The other major issue highlighted in the letter written by the COAS pertains to the continuation in service of obsolescent weapons and equipment and the stagnation in the process of military modernisation aimed at upgrading the Army’s war-fighting capabilities to prepare it to fight and win on the battlefields of the 21st century. While the COAS has pointed out several operational deficiencies, the most critical ones include the complete lack of artillery modernisation since the Bofors 155mm Howitzer was purchased in the mid-1980s, “night blindness” of the Army’s infantry battalions and mechanised forces, and the fact that the air defence guns and missile systems are 97 per cent obsolescent. The inadequacy of the intelligence, surveillance and reconnaissance systems, with an adverse impact on command and control during war, adds to the Army’s difficulties.
This sorry state of affairs has come about because of the flawed defence planning and defence acquisition processes in existence, a grossly inadequate defence budget and the inability to fully spend even the meagre funds that are allotted. Funds are surrendered quite often due to bureaucratic red tape — civilian as well as military, scams in defence procurement and the frequent blacklisting of defence firms accused of adopting unfair means to win contracts.
Long-term defence planning is the charter of the apex body of the National Security Council which meets very rarely due to the preoccupation of the Prime Minister and other members of the Cabinet Committee on Security (CCS) with day-to-day crisis management. As such, the 15-year Long-Term Integrated Perspective Plan (LTIPP) and the five-year Defence Plan do not receive the attention that these merit.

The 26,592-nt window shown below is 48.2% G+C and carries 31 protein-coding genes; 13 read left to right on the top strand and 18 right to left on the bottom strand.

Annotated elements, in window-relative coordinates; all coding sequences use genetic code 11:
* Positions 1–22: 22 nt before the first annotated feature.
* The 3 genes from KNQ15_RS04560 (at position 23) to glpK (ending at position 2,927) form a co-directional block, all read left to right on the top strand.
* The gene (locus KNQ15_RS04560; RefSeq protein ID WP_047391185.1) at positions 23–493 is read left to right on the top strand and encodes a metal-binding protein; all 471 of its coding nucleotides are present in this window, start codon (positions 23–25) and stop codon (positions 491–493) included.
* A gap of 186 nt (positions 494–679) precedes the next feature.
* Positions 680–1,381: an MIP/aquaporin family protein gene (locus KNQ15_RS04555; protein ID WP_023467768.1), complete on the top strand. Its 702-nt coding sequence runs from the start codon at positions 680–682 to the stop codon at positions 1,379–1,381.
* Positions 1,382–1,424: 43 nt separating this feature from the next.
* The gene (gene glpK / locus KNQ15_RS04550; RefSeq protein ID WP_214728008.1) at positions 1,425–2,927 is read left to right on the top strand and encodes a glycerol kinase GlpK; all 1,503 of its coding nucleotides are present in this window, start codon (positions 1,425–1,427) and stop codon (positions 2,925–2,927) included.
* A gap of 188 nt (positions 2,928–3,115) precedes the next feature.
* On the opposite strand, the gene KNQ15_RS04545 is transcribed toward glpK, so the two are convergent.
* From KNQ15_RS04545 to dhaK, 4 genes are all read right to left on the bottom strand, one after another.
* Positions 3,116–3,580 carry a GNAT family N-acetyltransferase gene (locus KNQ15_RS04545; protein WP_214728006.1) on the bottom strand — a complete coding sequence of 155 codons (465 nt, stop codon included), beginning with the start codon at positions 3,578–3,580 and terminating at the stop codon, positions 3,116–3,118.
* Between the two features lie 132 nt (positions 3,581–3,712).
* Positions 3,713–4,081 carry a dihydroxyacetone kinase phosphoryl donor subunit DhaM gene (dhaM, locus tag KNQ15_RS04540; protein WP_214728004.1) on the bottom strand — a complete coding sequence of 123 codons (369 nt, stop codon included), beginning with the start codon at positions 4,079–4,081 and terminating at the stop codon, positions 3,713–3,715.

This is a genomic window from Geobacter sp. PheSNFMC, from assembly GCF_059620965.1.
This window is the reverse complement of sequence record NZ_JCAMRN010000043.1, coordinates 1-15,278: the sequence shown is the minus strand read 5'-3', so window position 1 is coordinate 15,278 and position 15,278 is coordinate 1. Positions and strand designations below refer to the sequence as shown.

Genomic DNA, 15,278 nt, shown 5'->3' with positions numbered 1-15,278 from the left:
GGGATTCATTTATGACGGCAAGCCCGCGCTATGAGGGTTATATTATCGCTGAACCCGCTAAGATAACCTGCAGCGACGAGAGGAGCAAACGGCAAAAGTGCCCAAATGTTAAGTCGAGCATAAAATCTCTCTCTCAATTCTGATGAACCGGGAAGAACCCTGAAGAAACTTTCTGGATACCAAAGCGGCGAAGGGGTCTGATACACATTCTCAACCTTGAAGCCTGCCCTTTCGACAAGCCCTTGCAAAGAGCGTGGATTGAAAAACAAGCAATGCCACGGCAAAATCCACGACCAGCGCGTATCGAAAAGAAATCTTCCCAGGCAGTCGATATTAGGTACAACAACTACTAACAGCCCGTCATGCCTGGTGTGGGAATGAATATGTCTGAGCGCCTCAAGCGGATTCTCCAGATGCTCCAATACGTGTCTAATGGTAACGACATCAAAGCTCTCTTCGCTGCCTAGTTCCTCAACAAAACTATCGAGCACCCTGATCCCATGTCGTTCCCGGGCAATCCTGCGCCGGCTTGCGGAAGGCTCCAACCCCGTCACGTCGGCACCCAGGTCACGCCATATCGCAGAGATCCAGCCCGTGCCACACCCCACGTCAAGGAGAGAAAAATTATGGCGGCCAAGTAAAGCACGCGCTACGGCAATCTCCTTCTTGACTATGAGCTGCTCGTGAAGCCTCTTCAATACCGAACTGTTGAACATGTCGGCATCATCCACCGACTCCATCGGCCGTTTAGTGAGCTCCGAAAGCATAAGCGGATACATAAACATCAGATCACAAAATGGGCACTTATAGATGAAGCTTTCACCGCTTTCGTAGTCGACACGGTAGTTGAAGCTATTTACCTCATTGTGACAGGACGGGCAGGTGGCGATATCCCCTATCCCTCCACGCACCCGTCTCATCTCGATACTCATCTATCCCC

The 11th Defence Plan, which terminated on March 31, 2012, was not formally approved by the government and hence did not receive committed budgetary support that would have enabled the three Services to plan their acquisitions of weapons and equipment systematically, rather than being left to the vagaries of annual defence budgets.
Consequent to the leakage of the Army Chief’s letter and the major uproar in Parliament that resulted, the Defence Minister is reported to have approved the 12th Defence Plan 2012-17. While this is undoubtedly commendable, it remains to be seen whether the Finance Ministry and, subsequently, the CCS will also show the same alacrity in according the approvals necessary to give practical effect to these plans.
The defence budget has dipped below 2 per cent of the country’s GDP despite the fact that the Service Chiefs and Parliament’s Standing Committee on Defence have repeatedly recommended that it should be raised to at least 3 per cent of the GDP if India is to build the defence capabilities that it will need to face the emerging threats and challenges and discharge its growing responsibilities as a regional power in South Asia.
The government will do well to appoint a National Security Commission to take stock of the lack of preparedness of the country’s armed forces and to make pragmatic recommendations to redress the visible inadequacies that might lead to yet another military debacle.
The writer is a Delhi-based defence analyst.